Morning Meditation for Thursday – Fifth Week after Pentecost ~ St Alphonsus Liguori

Archbishop Jerome Lloyd OSJVPosted by

Morning Meditation

THE VANITY OF THE WORLD – THE GOODS OF THIS WORLD PASS QUICKLY

Ye great ones of the world who are tormented in the fires of hell, what remains to you now of your honours and your wealth? They answer, weeping: Nothing! Nothing! What advantage hath the boasting of riches brought us? All these things are passed away like a shadow!

I.

Ye great ones of the world who are tormented in the fires of hell, what remains to you now of your honours and your wealth? They answer, weeping: Nothing! Nothing! We have nothing but torments and despair! All is passed but our punishment, which will never end!

At death men will say: What hath pride profited us? or what advantage hath the boasting of riches brought us? All those things are passed away like a shadow (Wis. v. 8). Alas, the remembrance of the good things we have enjoyed in the world will not, at the hour of death, inspire us with confidence, but will fill us with terror and confusion.

Woe to me! How many years have I been in the world, and what have I hitherto done for God? O Lord, have pity on me, and cast me not away from thy face (Ps. l. 18).

The time of death is the time when all worldly things will appear as they really are – vanity, smoke, and dust!

O my God! How frequently have I exchanged Thee for a nothing! I should not dare to hope for pardon, were it not that Thou hast died in order to pardon me. Now will I love Thee above all things, and will esteem Thy grace more precious than all the kingdoms of the earth.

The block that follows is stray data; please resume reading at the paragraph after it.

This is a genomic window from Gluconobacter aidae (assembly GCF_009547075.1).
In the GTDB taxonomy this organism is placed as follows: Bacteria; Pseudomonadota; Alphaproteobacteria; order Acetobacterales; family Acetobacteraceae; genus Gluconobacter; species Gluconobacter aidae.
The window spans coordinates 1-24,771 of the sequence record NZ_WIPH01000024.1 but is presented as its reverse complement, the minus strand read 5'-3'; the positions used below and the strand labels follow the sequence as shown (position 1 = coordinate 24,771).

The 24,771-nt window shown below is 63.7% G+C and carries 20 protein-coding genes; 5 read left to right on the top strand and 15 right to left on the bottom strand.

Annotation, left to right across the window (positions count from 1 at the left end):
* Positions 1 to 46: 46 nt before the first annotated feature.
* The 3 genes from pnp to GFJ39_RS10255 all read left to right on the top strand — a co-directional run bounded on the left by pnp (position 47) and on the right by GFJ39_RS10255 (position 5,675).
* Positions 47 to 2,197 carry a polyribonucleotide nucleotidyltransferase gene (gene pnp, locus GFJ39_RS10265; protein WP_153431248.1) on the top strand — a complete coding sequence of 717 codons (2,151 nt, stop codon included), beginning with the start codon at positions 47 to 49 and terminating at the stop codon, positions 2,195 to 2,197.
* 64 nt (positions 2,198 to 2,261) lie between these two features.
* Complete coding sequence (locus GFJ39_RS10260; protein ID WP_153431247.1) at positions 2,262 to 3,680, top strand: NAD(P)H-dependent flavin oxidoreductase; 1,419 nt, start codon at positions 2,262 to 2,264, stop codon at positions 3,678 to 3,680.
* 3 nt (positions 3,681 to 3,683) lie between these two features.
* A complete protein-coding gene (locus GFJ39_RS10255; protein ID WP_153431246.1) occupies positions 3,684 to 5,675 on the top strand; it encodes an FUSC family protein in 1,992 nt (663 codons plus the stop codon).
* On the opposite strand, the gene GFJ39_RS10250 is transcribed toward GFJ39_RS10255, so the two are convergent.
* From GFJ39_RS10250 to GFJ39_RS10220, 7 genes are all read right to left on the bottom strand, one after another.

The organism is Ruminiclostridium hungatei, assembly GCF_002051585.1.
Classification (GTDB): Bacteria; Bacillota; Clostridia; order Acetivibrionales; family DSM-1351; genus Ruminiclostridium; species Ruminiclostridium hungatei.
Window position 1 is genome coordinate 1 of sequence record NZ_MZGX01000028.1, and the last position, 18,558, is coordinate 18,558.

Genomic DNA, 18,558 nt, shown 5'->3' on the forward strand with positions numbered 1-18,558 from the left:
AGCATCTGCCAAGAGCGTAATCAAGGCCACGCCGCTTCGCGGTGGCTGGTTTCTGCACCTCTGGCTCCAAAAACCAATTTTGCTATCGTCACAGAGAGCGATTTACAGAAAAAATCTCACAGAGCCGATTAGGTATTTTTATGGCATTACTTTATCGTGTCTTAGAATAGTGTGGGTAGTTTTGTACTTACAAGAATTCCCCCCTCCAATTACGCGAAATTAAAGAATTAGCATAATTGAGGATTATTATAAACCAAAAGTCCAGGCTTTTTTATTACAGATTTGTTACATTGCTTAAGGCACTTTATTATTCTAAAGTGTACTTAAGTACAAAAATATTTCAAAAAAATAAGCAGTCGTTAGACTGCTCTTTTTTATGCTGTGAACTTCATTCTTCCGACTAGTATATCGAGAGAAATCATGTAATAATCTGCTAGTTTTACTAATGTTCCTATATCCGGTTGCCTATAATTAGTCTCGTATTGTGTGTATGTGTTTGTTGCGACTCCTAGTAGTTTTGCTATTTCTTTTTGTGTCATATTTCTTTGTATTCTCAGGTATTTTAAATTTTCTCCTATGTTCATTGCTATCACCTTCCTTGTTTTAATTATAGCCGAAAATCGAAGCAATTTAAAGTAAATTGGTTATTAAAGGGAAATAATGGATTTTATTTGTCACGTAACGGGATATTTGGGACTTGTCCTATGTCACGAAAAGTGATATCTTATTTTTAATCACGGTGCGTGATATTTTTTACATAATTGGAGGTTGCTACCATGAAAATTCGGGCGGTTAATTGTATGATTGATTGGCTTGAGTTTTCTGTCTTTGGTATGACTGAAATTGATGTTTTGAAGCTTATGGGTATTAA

Death is compared by St. Paul to a thief (1 Thess. v. 4), because it robs us of all things – possessions, relations, beauty, dignity, and even of our own very flesh.

The day of death is also called the day of destruction (Deut. xxxii. 35). Then shall we love all that we have ever acquired, and all that we can hope for from this world. O my Jesus! I am not concerned about the loss of earthly goods, but only lest I should lose Thee, the Infinite Good.

We extol the Saints, who, for the love of Jesus Christ, despise the goods of this earth; and do we continue to be attached to such vanities at the imminent danger of our salvation?

We have a great esteem for the treasures of this life; and why do we make so little account of the treasures of eternity?

Enlighten me, O my God! Make me realize that all creatures are nothing, and that Thou art my All, the Infinite Good. Grant that I may leave all things to possess Thee alone. My God! My God! Thee only do I desire, and besides Thee, nothing in this world!

II.

St. Teresa says that our faults and our attachments to the goods of this earth, arise from a want of Faith. Let us then reanimate our Faith, and remember we shall one day have to leave all and go into eternity. And hence let us leave all now, while we can obtain merit by so doing. One day we shall have to leave them all. What are riches, honours, friends? God! God! Let us seek God alone, and God will be our All.

That eminent servant of God, Sister Margaret of St. Ann, daughter of the Emperor Rudolf II, and a discalced Religious used to say: “What will kingdoms avail at the hour of death?”

The death of the Empress Isabella induced St. Francis Borgia to renounce the world, and to give himself entirely to God. At the sight of her corpse he said to himself: It is thus, then, that the grandeurs and the crowns of this world terminate!

O my God, Thou hast always loved me! Grant that I may be wholly Thine before death overtakes me.

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